It means customers who haven't yet requested a payment freeze due to coronavirus will be able to do so until 31 October 2020.
In addition, customers who have already asked their lenders for support will be able to seek further freezes and reductions in payments.
These new proposals are expected to be finalised next week and apply only to overdrafts, loans, credit cards and similar retail credit such as store cards and catalogue credit.
Back in April, the FCA announced support measures for these consumer credit products which allowed customers to seek payment freezes and temporary help.
These measures were set to expire in early July, so the FCA has now proposed customers should be able to ask their lenders for such extensions until the end of October.
They have also proposed that customers who have already asked their lenders for payment freezes should be further supported in the following ways:
The short consultation period for these proposals is only a few days, so they're expected to come into force next week ahead of the first round of people who applied for payment freezes back in April coming to the end of their agreed deals.
While the extension of these support measures is welcome, the FCA has reminded customers that they should return to making payments on their overdrafts, loans and credit cards without further assistance if they are able.
So, anyone looking at further measures to alleviate their financial difficulties should carefully consider whether they could afford to return to full payments now and/or negotiate a suitable repayment plan.
Following criticism that those applying for payment freezes were being penalised when they went looking for credit elsewhere, the FCA has reiterated that accepting a payment freeze under this guidance should not have a negative effect on a customer's credit files.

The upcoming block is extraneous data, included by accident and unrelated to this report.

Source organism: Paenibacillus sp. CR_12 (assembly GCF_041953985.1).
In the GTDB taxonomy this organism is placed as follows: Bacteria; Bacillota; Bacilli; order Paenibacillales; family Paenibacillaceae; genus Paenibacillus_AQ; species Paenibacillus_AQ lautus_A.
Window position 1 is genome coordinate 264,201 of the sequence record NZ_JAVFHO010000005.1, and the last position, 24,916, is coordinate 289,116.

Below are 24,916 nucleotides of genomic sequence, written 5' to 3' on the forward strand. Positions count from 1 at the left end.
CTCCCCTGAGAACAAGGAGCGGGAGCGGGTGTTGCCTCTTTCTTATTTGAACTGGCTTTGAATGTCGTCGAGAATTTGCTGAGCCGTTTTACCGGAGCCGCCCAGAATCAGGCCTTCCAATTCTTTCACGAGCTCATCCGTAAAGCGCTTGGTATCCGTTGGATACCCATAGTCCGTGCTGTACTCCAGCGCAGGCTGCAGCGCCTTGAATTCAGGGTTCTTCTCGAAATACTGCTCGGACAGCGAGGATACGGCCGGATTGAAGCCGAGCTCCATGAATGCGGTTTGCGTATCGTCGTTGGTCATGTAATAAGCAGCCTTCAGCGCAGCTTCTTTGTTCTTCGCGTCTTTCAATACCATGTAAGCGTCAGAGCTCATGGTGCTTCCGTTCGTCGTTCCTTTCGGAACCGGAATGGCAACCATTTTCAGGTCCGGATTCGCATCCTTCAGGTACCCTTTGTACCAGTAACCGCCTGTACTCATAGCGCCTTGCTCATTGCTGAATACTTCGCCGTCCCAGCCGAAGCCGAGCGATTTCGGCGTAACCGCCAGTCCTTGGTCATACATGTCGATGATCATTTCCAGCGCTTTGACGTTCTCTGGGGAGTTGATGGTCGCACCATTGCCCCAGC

They do warn, however, that credit files aren't the only source of information for lenders to access to evaluate the creditworthiness of a potential customer.
This seems to leave the door ajar for informal discrimination in the future, especially if a customer is applying for credit with an organisation they have previously approached for a payment freeze.
It's important to remember these proposals only apply to overdrafts, loans and credit cards as they update the guidance already given to lenders in these sectors in April.
The FCA say they will shortly be updating guidance to cover other forms of finance including those by high-cost short-term credit, payday loans, rent-to-own, pawnbroking, buy-now pay-later and motor finance lenders.
Guidance was issued separately to firms operating in these areas and reflected the differences between types of credit.
For instance, payment freezes within the high-cost short-term and payday loan sectors were reduced to one month due to the shorter contract lengths of such products.
Measures to protect insurance customers were slower to emerge, coming into force in mid-May and compelling insurers to reassess their customers' needs as well as waiving certain fees associated with adjusting insurance policies.
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